In honor of my friends Erin and Stacey, both of whom had a baby yesterday (both girls, named Clara and Landis respectively), and in keeping with Shannon’s timely meme, I am playing along with the Labor Day Labor posts. If you want to join in, please leave a comment and tell us where to find yours!
How long were your labors?
Kid #1, 8 hours
Kid #2, 8 hours
Kid #3, 10 hours
Kid #4, 3 hours
Kid #5, 4 hours
How did you know you were in labor?
Kid #1, contractions
Kid #2, contractions
Kid #3, contractions
Kid #4, contractions
Kid #5, contractions
My water has never, ever, broken on its own. Apparently I make tough uterine sacs. I still have to fight off a shudder when I see a crochet hook.
Where did you deliver?
With all of them, at a hospital. Where the drugs are.
The first hospital I delivered at (for #1 and #2) is a teaching hospital, and I had a whole posse of students come in and “check” me during my first labor. I was an excellent example of a woman who was fully dilated but with an intact sac, so they marched everybody through to see the statistical outlier (me). So many people came in and out I felt like I should have been serving tea and shortbread or something.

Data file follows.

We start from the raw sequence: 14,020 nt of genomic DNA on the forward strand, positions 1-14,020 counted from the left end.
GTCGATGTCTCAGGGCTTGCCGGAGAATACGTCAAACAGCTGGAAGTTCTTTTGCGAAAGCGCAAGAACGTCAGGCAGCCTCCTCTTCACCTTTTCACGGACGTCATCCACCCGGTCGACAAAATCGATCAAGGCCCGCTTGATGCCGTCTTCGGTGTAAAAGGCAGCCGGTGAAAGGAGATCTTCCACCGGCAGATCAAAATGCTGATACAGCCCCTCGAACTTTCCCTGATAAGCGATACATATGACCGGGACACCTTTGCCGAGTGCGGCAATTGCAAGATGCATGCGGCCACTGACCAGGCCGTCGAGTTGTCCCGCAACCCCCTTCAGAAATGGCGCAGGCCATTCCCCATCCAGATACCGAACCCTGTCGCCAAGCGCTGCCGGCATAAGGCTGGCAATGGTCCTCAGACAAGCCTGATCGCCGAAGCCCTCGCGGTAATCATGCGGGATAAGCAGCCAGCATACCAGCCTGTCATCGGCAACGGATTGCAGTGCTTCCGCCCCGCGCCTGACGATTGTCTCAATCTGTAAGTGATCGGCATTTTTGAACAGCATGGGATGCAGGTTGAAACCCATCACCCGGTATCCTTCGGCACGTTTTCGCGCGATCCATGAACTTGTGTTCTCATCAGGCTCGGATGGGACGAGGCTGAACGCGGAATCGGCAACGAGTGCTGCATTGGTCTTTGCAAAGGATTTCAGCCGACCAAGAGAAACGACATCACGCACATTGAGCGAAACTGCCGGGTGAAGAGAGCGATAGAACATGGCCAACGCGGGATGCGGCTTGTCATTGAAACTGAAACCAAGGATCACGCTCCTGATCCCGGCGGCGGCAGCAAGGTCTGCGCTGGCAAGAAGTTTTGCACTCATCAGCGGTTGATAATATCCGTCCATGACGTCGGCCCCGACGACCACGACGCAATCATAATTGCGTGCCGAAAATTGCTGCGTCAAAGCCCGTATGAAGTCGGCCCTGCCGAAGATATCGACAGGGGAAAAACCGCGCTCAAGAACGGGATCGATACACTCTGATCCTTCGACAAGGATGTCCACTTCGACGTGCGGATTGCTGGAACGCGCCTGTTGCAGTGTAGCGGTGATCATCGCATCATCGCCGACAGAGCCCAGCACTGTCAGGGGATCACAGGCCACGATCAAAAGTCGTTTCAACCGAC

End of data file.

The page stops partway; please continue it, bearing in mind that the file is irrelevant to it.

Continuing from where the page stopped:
Yes, please. I had an epidural every time. However with #5 it didn’t take and they didn’t have time to do it again so she was my first “natural” birth.
Pitocin did bad things to me the one time I had it. It was for child #3, and as soon as they upped the drip, I had one contraction that made me feel like I was being ripped in half even on top of the epidural. It dilated me 5 cm in one shot. That was *ahem* unpleasant, and I vowed to never let that stuff enter my bloodstream ever again if I could at all avoid it.
Doctors every time, though with Maddie the doctor almost missed her entrance. They had me breathe through a contraction to wait for him. Grr. I thought David was going to punch the labor nurse when she said that.
I’ll never forget the lady who delivered my first child. She relieved my own OB in the last hour of my labor. She was very no-nonsense; she reminded me vaguely of a softball coach from my hometown. When it came time to push, she looked at me and said, “OK, Kelly, when you feel the next contraction, just take a deep breath and push like hell.” Now those are directions I understand.